Generally speaking, prefabricated sheds can be made for less total expense than DIY ones. This is due to the assembly line type production. So if you value your time, it may make a lot of sense to simply bite the bullet and buy a manufactured shed.

There is an option inbetween these two possibilities, and that is to go with a prefabricated shed kit. This is a kit which has been designed to be constructed easily, but the labor is left up to you. This way you benefit from some of the efficieny that mass production of the various components can bring; such as uniform components and less expense. However, you can handle the labor of construction yourself. The shed plans are very straightforward in this case, and not a lot of tools or skill is required.

Whichever route you choose, remember to take the time to plan your shed build before beginning. Even with a shed kit the plans are very useful towards ensuring that the shed you end up with is sturdy and will serve you well for years to come.

Garden Potting Sheds – Storage, Utility, Planter, and Greenhouse!

Would you like to add storage and utility space to your yard while making it look better? If so, you should consider what garden potting sheds have to offer you and your landscaping. A cross between a storage shed and a gigantic planter, potting sheds are a garden and shed all in one.

The eaves of a potting shed should be designed to hold up relatively heavy hanging plants, which allows you to grow plants that are known for their trailing vines. On the ground these plants don’t get to show off the full extent of their beauty.

Shelves that are built in to potting sheds can help showcase other potted plants. Since these are often under eaves, it means you can grow shade tolerant varieties which need some protection from the hot sun or heavy rains.

Having the plants elevated off the ground can help guard against disease and pests which are harbored in the soil. This is an important thing in regards tot he long term health of your garden, as otherwise it’s a viscous cycle of the diseases transferring to the plant from the soil, and then being returned to the soil when the plant dies.

Easily Construct Your Own From Shed Kits

You might think that building a potting shed would take a lot of time and effort to plan and build. But the truth is that most potting sheds are simply assembled from kits these days. You can find a wide variety of kits online or at your local hardware stores and home centers.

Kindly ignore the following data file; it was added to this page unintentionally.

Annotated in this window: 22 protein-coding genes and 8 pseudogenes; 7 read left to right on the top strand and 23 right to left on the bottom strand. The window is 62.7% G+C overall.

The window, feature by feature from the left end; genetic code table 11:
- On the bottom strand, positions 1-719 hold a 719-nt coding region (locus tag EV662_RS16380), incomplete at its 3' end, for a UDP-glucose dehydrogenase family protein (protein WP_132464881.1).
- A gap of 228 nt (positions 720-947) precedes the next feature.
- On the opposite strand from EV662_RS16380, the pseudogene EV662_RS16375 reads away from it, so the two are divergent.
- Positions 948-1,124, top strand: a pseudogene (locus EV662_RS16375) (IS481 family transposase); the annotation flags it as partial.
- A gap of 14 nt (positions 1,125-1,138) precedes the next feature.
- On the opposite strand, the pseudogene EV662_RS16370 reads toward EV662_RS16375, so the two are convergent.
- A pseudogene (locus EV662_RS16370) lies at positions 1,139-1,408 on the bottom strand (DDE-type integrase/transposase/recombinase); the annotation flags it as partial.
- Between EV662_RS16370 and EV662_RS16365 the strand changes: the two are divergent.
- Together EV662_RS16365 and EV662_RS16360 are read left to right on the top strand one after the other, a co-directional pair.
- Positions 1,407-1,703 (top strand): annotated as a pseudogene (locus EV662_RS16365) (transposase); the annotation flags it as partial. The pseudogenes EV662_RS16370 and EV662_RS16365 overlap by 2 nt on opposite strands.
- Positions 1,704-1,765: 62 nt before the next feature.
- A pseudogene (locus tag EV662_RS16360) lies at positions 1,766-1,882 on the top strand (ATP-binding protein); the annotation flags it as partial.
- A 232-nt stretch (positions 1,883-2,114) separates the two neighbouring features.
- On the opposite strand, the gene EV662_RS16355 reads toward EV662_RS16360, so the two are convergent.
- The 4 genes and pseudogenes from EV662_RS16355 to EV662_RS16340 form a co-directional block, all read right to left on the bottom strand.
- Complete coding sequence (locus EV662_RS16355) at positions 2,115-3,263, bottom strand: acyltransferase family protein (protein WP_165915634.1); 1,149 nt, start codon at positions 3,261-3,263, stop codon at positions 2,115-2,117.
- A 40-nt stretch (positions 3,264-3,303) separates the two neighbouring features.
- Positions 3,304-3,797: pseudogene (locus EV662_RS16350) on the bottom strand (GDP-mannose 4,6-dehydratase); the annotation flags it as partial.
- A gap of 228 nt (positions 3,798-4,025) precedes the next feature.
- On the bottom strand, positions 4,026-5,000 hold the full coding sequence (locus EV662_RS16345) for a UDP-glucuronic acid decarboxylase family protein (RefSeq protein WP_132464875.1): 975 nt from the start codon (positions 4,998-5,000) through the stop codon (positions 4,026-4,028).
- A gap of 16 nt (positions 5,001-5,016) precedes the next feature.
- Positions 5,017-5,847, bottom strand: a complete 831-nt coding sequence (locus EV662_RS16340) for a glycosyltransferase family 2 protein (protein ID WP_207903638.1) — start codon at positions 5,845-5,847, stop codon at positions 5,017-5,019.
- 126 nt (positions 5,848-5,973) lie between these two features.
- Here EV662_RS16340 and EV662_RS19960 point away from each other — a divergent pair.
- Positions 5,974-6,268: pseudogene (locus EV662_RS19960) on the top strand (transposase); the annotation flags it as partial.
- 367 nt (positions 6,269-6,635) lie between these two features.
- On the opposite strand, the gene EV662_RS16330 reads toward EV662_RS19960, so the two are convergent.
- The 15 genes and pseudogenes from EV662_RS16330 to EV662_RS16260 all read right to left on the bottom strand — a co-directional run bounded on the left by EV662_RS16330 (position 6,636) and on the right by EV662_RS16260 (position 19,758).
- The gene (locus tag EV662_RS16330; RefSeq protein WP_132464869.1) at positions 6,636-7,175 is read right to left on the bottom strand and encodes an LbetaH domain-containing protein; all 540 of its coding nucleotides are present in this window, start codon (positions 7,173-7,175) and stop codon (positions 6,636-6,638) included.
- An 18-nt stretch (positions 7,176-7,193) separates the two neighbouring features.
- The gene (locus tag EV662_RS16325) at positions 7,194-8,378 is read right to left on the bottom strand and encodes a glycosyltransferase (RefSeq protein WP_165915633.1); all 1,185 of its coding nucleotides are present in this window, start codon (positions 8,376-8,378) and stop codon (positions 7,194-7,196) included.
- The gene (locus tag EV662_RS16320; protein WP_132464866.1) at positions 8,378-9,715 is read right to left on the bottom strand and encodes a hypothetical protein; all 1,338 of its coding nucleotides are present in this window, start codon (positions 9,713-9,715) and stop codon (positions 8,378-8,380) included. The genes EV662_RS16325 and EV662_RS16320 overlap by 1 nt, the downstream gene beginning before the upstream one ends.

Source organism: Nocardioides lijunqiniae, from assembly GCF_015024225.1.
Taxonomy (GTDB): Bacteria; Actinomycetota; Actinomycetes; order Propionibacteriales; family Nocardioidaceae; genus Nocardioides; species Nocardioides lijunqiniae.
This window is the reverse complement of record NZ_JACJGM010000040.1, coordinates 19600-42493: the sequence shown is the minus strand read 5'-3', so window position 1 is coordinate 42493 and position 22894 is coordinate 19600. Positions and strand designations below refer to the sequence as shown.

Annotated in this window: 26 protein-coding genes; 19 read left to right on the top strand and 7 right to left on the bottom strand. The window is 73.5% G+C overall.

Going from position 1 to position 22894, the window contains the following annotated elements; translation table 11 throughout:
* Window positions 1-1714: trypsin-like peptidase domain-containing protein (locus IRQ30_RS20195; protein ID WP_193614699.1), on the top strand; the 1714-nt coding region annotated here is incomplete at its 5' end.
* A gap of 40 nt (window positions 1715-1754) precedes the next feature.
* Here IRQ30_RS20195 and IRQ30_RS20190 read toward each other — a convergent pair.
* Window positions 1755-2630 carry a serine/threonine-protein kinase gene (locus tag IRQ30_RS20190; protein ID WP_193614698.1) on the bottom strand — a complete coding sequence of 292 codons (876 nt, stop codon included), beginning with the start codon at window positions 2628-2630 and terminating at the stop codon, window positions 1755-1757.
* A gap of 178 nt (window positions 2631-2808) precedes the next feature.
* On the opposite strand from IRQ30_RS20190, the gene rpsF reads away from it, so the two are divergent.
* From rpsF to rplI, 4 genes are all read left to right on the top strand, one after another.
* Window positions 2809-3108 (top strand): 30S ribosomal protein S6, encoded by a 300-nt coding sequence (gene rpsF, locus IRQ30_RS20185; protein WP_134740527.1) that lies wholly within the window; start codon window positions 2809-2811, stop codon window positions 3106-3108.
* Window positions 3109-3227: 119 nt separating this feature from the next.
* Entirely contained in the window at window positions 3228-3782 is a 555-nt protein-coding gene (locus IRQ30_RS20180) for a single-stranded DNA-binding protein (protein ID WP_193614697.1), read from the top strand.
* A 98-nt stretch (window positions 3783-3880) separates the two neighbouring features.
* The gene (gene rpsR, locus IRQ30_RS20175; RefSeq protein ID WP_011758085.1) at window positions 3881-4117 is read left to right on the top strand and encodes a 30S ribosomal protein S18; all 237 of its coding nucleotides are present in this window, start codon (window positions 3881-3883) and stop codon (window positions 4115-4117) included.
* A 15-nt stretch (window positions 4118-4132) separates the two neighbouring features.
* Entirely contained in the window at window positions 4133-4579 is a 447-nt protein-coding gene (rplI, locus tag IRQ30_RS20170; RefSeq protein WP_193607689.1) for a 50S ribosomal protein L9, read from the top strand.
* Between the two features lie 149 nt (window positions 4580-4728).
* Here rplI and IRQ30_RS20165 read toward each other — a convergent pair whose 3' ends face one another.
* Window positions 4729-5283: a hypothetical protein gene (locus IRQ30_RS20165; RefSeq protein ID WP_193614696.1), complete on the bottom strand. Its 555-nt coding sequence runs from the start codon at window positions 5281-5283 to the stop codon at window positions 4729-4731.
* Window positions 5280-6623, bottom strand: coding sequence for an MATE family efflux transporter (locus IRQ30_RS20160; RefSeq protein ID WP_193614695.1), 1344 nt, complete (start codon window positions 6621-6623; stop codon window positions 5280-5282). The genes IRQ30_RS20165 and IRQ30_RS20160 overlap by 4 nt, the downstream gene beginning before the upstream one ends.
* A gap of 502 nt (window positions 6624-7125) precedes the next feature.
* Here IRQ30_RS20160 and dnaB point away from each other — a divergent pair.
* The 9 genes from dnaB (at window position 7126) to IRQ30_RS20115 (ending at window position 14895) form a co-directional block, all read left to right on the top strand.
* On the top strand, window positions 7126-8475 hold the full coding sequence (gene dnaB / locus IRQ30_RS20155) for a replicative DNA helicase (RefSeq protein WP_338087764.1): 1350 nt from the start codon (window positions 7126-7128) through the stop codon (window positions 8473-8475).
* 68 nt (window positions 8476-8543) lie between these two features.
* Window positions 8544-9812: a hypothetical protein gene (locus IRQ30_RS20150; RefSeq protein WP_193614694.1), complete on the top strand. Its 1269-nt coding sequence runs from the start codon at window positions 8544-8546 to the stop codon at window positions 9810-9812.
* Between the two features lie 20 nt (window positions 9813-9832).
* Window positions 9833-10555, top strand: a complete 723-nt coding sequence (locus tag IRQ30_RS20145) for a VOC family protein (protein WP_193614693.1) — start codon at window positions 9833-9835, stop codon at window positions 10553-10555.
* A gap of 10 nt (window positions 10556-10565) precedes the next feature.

With so many designs and styles to choose from, it’s pretty easy to find one that fits in well with your landscaping.

Which Wood is Right for Your Shed?

Garden Sheds and Potting Areas by Penelope O'Sullivan

Most garden sheds are still built from wood. This is because of how easy it is to build wooden structures, as well as the natural look and feel that wood brings as a material. You may find the odd aluminum or vinyl potting shed, but by and large it’s the natural timber look that’s going to be a major selling point.

That doesn’t mean all wood is created equal. It’s not. There is quite a lot of variation in looks such as grain and color. Cedar potting sheds are especially nice because the wood has a wonderful rich and dark color, while adding in a fragrance that makes this wood the first choice for closets and chests as well. The fragrance is not only good for the senses, but also as a pest repellant.

Other woods that are well suited for such an application would be teak or redwood. Both of these woods are naturally resistant to water damage and insect pests due to oils that occur in the wood. This means that your investment will stand the test of time rather than rotting away before your eyes.

Even with weather and pest resistant materials though, it’s advisable that you keep the exterior of the potting shed treated with sealant. Preferably one which has UV protection, as otherwise the beautiful color of your wood will fade to gray.

Adding a Greenhouse Into the Mix

Sometimes you already have enough storage for tools and other supplies. That doesn’t mean you can’t still benefit from the additional room that a potting shed brings to the table.

For one, you can utilize the space as a work area that is near to your garden. As such a garden shed can make for a wonderful place to get out of the hot sun or rain while you take care of some of your gardening tasks. Re-potting plants for instance goes a lot more smoothly when you have a table to work on and you aren’t exposed to the elements, especially on windy days.

You can take it further than that though with some modifications to your potting shed. Skylights that allow some sun into the shed can turn a dark interior into the perfect place to grow seedlings. You can easily modify the amount of light they receive with a shade cloth, and the roof and walls keep the damaging elements and pests from attacking your new plants before they get established.